2008 3,870,298 23,158 81.0% Increase006.7% 2,630,528 12,449 86.1% Increase004.3% 6,500,826 35,607 83.6% Increase005.8%
2009 3,668,528 21,581 81.3% Decrease005.2% 2,453,557 12,598 85.8% Decrease006.7% 6,122,085 34,179 83.6% Decrease005.8%
2010 3,691,355 20,640 84.6% Increase000.6% 2,103,347 10,576 85.9% Decrease014.3% 5,794,702 31,216 85.2% Decrease005.3%
2011 4,541,172 24,468 85.6% Increase023.0% 1,391,291 7,660 80.9% Decrease033.9% 5,932,463 32,128 84.1% Increase002.4%
2012 5,355,252 29,112 87.7% Increase017.9% 00943,935 6,416 79.0% Decrease032.2% 6,299,187 35,528 85.6% Increase006.2%
2013 6,032,879 33,916 86.0% Increase012.7% 00788,789 4,505 80.6% Decrease016.4% 6,821,668 38,421 85.1% Increase008.3%
2014 6,269,624 37,806 81.8% Increase003.9% 00757,956 4,537 77.1% Decrease003.9% 7,027,580 42,343 81.1% Increase003.0%
2015 5,496,455 33,409 82.7% Decrease0012.3% 00226,780 1,387 70.7% Decrease070.0% 5,723,235 34,796 82.3% Decrease0018.6%
2016 5,434,081 35,619 75.9% Decrease005.0%
2017 3,403,637 21,133 80.5% Decrease0037.4%
Source: UK Civil Aviation Authority[75]


Fleet at closure[edit]

Monarch Airlines Airbus A320-200
Monarch Airlines Airbus A321-200
Monarch BAC One-Eleven 500

At the time of closure, the Monarch Airlines fleet consisted of the following aircraft:

Monarch Airlines fleet
Aircraft In service Orders Passengers Notes
Airbus A320-200 9 174[103] Planned to be replaced by Boeing 737 MAX.[104]
Airbus A321-200 25 214[105] Planned to be replaced by Boeing 737 MAX.[104] Four Airbus A321-200 aircraft were purchased by and delivered to Thomas Cook Airlines in 2018 and the rest was sold to other airlines by 2018. Launch customer
Boeing 737-800 1 186[106] Leased from Pegasus Airlines.[107]
Boeing 737 MAX 8 45 Was planned to be delivered from Q2 2018.[69][108]
Total 35 45

Historical fleet[edit]

Monarch had operated the following aircraft in its history:

Monarch Airlines historical fleet
Aircraft Total Period of operation
Airbus A300-600R 4 1991 – 2014
Airbus A330-200 2 1999 - 2015 These two aircraft were later used by the CAA, leased from Wamos for the repatriation flights in October 2017.
BAC One-Eleven 500 3 1974 – 1986
Boeing 707-120B 4 1978 – 1981
Boeing 707-320C 1 1981
Boeing 720B 7 1971 – 1983
Boeing 737-200 6 1981 – 1987
Boeing 737-300 12 1988–1997 Replaced by Airbus A320-200s and Airbus A321-200s
Boeing 757-200 11 1983 – 2015
Boeing 767-300ER 1 2005 – 2010 G-DIMB leased from MyTravel Airways for five years
Bristol Britannia 300 8 1967 – 1976 One preserved by Duxford Aviation Society at Imperial War Museum Duxford
McDonnell Douglas DC-10 1 1996 – 2002 Nose and forward fuselage section preserved at Manchester Airport Viewing Park
McDonnell Douglas MD-11 1 August 1998 - November 1998 Leased from World Airways - Registered N273WA from 14th May to 14th August 1998 & N277WA from 14th August to 3rd November 1998


  • Most Improved UK Charter Airline for Punctuality – Summer 2007[109]
  • Travel Trade Gazette Airline of the Year – Leisure 2006 and 2007[110]
  • TravelWeekly Globe Travel Awards – Best Charter Airline 2009,[111] 2010[112] and 2011[113]
  • World's greenest airline ITB Berlin travel show – The number 1 greenest airline 2011[114]
  • TravelMole Best Airline Website 2012[115]

Accidents and incidents[edit]

  • During January 1985, a Boeing 757 flying Monarch Flight 390 from Tenerife to Luton suffered two mid-flight explosions. Soon after, the aircraft lost electrical power, and smoke began filling the cabin, leading to an emergency landing in Portugal. The cause was leaking lavatory fluid which had come into contact with electrical wiring, resulting in severe electrical arcing. This event created smoke and power surges and caused the aircraft's electronic flight interfaces to fail and blank out. It was the first known British-operated aircraft to suffer a severe Kapton-related problem.[116]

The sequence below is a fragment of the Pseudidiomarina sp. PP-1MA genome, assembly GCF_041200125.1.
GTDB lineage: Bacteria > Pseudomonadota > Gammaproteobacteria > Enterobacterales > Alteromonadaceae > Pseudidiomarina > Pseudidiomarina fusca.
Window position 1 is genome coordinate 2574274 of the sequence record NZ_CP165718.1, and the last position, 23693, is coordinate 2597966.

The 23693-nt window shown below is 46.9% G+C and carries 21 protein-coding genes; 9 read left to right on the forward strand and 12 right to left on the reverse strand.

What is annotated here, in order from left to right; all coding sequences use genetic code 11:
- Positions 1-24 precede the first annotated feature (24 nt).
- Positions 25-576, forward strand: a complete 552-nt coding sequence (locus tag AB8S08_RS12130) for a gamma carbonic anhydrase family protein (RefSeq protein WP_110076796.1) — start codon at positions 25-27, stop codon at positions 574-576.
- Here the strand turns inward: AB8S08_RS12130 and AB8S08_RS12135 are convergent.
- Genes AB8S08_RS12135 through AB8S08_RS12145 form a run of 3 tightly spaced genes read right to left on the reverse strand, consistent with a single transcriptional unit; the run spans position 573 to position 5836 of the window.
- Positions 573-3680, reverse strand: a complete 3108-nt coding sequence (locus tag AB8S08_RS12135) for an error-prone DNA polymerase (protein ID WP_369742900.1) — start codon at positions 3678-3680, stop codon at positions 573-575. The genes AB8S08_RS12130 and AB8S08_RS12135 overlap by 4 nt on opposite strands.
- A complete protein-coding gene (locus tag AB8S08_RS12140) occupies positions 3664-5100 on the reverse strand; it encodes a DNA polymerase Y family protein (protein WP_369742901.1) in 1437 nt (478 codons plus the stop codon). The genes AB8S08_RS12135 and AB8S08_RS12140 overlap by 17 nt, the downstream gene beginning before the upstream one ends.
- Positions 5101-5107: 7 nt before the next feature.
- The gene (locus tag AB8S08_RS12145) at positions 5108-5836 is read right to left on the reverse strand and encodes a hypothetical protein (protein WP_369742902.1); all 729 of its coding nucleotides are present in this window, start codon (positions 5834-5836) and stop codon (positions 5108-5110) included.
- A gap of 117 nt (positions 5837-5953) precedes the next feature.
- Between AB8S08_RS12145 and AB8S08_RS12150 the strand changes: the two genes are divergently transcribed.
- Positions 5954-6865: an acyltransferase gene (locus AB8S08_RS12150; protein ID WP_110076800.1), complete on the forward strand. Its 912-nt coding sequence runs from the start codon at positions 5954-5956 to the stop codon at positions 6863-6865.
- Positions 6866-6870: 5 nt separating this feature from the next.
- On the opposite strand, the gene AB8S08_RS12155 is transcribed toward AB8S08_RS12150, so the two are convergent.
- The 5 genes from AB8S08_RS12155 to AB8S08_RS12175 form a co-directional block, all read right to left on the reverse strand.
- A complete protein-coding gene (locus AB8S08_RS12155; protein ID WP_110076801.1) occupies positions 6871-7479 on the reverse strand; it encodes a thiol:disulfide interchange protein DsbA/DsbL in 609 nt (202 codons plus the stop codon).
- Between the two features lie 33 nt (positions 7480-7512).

• On 22 May 2002, a Boeing 757-200 (Registration G-MONC) suffered structural damage to the forward fuselage in the area of the nose landing gear during landing at Gibraltar Airport while operating a flight from Luton. The captain had used an incorrect landing technique, applying full nose-down elevator. This control input resulted in a high pitch-down rate at nosewheel touchdown, exceeding the design limits, before the aircraft's nosewheel had touched the ground. No fatalities occurred.[117]
  • On 17 March 2006, the flight deck crew of a Boeing 757-200 (Registration G-MONE) lost visual contact with the runway after passing the Visual Decision Point (VDP) while attempting to land at Gibraltar Airport. During the subsequent go-around, the crew did not follow the correct missed approach procedures. However, air traffic control (ATC) provided effective heading control to avoid striking the high ground. The lowest altitude of the aircraft when overland was 2,100 ft. (The highest point overland, just south of the airfield, is 1,420 ft.) Following the incident, ATC and Monarch Airlines changed their procedures to reduce the chances of repeating a similar occurrence.[118]

See also[edit]



  1. ^ The same aircraft was re-purchased in 1984 and, subsequent to its overhaul at Luton, sold on to Cuban operator Aero Caribbean.


  1. ^ "IATA - Airline and Airport Code Search". Retrieved 13 April 2015.
  2. ^ "Monarch Airlines has ceased trading". CAA. Civil Aviation Authority. Retrieved 2 October 2017.
  3. ^ "Monarch Airlines Profile.". CAPA. Retrieved on 14 October 2017.
  4. ^ "Contact Us – Press Office." Monarch Airlines, Retrieved: 6 November 2010.
  5. ^ "Monarch goes into administration, Sky news".
  6. ^ a b c R.C. (2 October 2017). "Monarch Airlines goes into administration". The Economist.
  7. ^ "Airline licence holders". Civil Aviation Authority. Retrieved 24 October 2016.
  8. ^ "UK Aeroplane and Helicopter AOC Holders (D-M)". Civil Aviation Authority. 12 October 2016. Archived from the original on 24 October 2016. Retrieved 24 October 2016.
  9. ^ a b c d e f g h i Hooker, Lucy. "Monarch's rise and fall charts British holiday trends." BBC News, 3 October 2017.
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External links[edit]